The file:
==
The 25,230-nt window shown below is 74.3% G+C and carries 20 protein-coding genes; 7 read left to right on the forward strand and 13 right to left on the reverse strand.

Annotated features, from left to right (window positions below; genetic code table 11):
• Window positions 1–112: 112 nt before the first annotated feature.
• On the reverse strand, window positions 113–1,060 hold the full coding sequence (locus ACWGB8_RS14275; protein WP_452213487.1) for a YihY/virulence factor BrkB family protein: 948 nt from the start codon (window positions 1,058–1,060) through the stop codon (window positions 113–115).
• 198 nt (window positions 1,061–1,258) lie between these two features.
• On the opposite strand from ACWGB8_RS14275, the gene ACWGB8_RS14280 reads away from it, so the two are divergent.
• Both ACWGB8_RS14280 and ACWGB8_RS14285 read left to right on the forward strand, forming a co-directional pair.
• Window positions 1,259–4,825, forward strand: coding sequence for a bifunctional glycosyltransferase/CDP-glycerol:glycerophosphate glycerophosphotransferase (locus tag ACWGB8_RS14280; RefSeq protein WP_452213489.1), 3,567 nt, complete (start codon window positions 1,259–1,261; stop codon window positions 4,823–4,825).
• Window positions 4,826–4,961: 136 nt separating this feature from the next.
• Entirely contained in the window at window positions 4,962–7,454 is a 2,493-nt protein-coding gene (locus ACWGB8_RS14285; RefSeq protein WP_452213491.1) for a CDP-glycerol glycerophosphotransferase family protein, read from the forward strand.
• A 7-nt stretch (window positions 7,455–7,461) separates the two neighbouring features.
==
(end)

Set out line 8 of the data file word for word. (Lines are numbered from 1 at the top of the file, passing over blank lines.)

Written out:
• Window positions 1,259–4,825, forward strand: coding sequence for a bifunctional glycosyltransferase/CDP-glycerol:glycerophosphate glycerophosphotransferase (locus tag ACWGB8_RS14280; RefSeq protein WP_452213489.1), 3,567 nt, complete (start codon window positions 1,259–1,261; stop codon window positions 4,823–4,825).